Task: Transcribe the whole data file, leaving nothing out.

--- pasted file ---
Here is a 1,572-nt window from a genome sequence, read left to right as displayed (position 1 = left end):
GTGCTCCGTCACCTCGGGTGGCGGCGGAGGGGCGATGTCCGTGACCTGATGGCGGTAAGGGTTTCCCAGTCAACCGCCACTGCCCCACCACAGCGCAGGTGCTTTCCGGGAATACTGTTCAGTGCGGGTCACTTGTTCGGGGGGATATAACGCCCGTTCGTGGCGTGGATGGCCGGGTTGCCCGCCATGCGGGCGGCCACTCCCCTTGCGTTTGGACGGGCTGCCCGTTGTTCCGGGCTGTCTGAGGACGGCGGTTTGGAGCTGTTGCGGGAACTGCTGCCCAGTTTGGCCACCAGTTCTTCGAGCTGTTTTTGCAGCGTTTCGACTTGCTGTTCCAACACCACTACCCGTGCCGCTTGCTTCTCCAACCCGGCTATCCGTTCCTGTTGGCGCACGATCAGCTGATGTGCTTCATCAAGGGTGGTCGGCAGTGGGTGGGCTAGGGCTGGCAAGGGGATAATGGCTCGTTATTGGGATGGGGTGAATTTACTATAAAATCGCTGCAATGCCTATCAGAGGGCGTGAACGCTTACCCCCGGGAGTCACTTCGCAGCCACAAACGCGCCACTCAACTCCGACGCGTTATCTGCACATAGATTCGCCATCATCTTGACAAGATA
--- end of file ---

Here is a 1,572-nt window from a genome sequence, read left to right as displayed (position 1 = left end):
GTGCTCCGTCACCTCGGGTGGCGGCGGAGGGGCGATGTCCGTGACCTGATGGCGGTAAGGGTTTCCCAGTCAACCGCCACTGCCCCACCACAGCGCAGGTGCTTTCCGGGAATACTGTTCAGTGCGGGTCACTTGTTCGGGGGGATATAACGCCCGTTCGTGGCGTGGATGGCCGGGTTGCCCGCCATGCGGGCGGCCACTCCCCTTGCGTTTGGACGGGCTGCCCGTTGTTCCGGGCTGTCTGAGGACGGCGGTTTGGAGCTGTTGCGGGAACTGCTGCCCAGTTTGGCCACCAGTTCTTCGAGCTGTTTTTGCAGCGTTTCGACTTGCTGTTCCAACACCACTACCCGTGCCGCTTGCTTCTCCAACCCGGCTATCCGTTCCTGTTGGCGCACGATCAGCTGATGTGCTTCATCAAGGGTGGTCGGCAGTGGGTGGGCTAGGGCTGGCAAGGGGATAATGGCTCGTTATTGGGATGGGGTGAATTTACTATAAAATCGCTGCAATGCCTATCAGAGGGCGTGAACGCTTACCCCCGGGAGTCACTTCGCAGCCACAAACGCGCCACTCAACTCCGACGCGTTATCTGCACATAGATTCGCCATCATCTTGACAAGATA